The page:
Today’s letter from Chief Inspector Michael Wilshaw to Nicky Morgan is a damning condemnation of the Government’s plan to turn all schools into academies.
“Given the government’s clear intention to move to a fully academised system and, in the Prime Minister’s words, ‘make local authorities running schools a thing of the past’, I think it is important as Her Majesty’s Chief Inspector to apprise you of the findings from these assessments to help inform the future academies programme.”
For years, the main aim of Ofsted has been to drive as many schools as possible into the hands of academy chains. Like hyenas chasing a herd of zebra, they pick off the weakest for academy conversation.
Now the wheels are coming off the bus and the scale of the disaster becomes clear. Seven Multi-Academy Trusts (i.e. chains) have been assessed and found wanting, including two of the oldest and largest.
The language of this letter could not be stronger, though no doubt Nicky Morgan will try to shrug it off:
- “Many of the trusts manifested the same weaknesses as the worst performing local authorities and offered the same excuses.”
- “Inflated views of the quality of teaching and insufficient scrutiny of the impact of teaching on pupils’ progress”
- “Given that the academies movement was initiated principally to improve the performance of disadvantaged pupils, it is particularly concerning that many of the academies in these trusts are failing their poorest children.”
In one chain after another, inspectors found wide attainment gaps and limited progress for disadvantaged pupils.
The improvement which academisation was supposed to magically bring about just isn’t happening. Nor is there the powerful private-sector leadership which was supposed to “turn schools round”. In fact, Wilshaw condemns one chain after another for its chaotic, dysfunctional governance arrangements.
Financial mismanagement is rife. Despite a lack of leadership capacity and strategic oversight, chief executives are pocketing huge salaries:
“The average pay of the chief executives in these seven trusts is higher than the Prime Minister’s salary, with one chief executive’s salary reaching £225k. This poor use of public money is compounded by some trusts holding very large cash reserves that are not being spent on raising standards… Furthermore, some of these trusts are spending money on expensive consultants or advisers to compensate for deficits in leadership.”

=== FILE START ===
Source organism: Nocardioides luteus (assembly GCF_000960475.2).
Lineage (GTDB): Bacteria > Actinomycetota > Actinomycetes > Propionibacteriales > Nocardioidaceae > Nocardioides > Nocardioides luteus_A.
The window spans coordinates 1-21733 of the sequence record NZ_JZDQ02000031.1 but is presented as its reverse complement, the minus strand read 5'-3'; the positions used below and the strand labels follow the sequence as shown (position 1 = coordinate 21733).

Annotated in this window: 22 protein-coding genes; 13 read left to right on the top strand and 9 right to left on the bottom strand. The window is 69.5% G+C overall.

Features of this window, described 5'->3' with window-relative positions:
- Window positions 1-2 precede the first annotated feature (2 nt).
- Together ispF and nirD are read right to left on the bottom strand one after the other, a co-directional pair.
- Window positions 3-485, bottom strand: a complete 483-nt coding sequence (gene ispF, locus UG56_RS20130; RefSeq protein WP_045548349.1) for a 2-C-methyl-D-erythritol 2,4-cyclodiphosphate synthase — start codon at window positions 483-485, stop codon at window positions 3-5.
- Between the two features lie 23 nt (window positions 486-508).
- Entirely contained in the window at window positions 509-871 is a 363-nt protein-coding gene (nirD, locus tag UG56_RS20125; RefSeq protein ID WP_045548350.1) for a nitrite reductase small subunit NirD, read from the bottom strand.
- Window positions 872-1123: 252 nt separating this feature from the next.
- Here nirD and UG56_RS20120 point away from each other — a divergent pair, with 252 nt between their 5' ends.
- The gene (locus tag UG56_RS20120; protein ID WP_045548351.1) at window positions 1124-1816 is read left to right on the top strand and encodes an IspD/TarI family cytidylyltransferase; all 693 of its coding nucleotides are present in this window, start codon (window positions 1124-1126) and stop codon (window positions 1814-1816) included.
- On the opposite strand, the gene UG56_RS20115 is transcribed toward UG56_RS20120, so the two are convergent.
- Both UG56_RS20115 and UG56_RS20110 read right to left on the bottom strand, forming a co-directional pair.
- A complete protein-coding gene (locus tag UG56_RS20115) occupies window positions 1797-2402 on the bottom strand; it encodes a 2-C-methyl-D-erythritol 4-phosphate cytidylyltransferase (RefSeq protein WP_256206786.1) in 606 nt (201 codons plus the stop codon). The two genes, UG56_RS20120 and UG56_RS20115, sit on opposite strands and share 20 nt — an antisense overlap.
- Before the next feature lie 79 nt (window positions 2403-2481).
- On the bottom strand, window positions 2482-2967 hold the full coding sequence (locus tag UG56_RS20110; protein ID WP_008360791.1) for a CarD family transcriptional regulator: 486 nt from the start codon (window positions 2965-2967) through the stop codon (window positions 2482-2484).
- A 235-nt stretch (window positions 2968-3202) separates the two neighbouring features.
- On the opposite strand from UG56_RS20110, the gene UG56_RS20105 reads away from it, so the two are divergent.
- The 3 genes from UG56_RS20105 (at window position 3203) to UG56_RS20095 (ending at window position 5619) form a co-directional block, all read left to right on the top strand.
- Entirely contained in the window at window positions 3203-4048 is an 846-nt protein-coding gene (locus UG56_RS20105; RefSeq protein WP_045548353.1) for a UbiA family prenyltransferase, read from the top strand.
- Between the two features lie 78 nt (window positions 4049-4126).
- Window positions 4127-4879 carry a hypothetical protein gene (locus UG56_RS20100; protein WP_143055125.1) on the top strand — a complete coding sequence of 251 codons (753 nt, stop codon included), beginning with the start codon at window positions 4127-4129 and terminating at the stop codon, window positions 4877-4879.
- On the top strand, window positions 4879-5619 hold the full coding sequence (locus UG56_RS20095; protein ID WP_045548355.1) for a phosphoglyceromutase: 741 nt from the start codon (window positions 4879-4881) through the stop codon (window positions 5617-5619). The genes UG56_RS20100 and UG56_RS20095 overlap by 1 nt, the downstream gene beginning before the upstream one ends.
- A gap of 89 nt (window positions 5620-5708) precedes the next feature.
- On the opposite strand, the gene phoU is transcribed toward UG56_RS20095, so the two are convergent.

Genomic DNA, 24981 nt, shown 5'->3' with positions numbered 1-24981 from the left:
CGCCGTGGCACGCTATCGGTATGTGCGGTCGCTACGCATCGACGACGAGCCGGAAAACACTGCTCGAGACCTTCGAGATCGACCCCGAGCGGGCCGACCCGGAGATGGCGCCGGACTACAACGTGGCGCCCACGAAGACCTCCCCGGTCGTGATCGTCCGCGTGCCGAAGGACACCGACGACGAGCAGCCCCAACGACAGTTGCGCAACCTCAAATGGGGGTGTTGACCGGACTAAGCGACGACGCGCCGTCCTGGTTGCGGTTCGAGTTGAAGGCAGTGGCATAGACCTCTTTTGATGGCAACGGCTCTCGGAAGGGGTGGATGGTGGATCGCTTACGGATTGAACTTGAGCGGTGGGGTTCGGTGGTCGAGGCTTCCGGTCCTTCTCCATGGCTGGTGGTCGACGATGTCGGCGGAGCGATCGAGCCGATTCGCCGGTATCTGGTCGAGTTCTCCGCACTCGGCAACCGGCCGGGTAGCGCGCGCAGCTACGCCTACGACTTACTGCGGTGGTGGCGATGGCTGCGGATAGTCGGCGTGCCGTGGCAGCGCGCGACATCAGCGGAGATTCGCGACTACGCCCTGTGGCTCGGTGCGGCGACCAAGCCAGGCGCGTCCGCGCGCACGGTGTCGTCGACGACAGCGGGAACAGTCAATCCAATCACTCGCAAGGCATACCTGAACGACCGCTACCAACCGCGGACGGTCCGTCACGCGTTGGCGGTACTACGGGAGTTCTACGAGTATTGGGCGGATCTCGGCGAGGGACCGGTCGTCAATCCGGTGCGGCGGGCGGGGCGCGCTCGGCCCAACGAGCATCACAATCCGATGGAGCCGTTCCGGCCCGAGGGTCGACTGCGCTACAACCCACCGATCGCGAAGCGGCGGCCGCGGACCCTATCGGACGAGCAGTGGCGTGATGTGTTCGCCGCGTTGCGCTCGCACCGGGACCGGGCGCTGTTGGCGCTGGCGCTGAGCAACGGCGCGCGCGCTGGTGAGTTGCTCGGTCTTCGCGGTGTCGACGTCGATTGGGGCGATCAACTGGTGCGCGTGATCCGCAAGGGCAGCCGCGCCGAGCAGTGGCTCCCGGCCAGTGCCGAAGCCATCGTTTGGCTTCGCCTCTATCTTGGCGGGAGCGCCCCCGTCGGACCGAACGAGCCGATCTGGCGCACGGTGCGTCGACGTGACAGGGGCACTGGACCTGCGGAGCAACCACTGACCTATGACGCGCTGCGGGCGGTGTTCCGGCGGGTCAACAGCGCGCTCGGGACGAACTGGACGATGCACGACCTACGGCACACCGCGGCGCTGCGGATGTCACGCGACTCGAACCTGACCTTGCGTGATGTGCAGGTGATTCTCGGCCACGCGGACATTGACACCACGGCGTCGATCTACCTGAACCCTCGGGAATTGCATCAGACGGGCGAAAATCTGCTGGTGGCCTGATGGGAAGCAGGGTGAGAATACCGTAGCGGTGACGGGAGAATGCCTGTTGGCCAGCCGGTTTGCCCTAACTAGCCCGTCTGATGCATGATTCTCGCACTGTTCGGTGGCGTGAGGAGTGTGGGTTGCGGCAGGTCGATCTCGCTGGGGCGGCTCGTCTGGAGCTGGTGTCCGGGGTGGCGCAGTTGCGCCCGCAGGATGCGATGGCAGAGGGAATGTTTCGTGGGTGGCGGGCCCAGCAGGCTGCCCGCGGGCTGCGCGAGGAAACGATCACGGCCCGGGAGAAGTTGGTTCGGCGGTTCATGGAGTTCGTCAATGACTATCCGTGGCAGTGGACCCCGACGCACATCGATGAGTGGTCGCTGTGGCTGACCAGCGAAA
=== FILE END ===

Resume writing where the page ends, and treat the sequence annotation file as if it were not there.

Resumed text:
The entire operation has become unmanageable, and, unlike local authorities, these chains are overstretched geographically.
- SPTA has 46 authorities in 11 local authorities
- E-ACT has 23 academies in 10 local authorities.
- AET has 67 academies in 28 local authorities.
Altogether 8 chains were inspected in the past year. Some have grown very fast, and most of them simply don’t have the expertise to support schools.
Large numbers of schools have been judged inadequate (needing improvement, or special measures) – in most cases, around half the academies in a chain. Wilshaw acknowledges that many schools were in difficulty before becoming academies, but is quick to point out how little improvement has taken place.
The details are damning: see the letters to each of the chains.
This was entirely predictable. Research was showing ten years ago that the improvements claimed by academies were simply the result of gaming (the multiple counting of GNVQs and BTECs) combined with fewer disadvantaged pupils. Academy management was no miracle cure, and many of the first few cohorts of academies were no better than the schools they had replaced.
Unfortunately neoliberal dogma trumped the evidence, and the juggernaut rolled on.
Despite the politicians’ hype and the pressure placed on schools, there have been significant pockets of resistance, and there will be major clashes if the Government pursue their goal.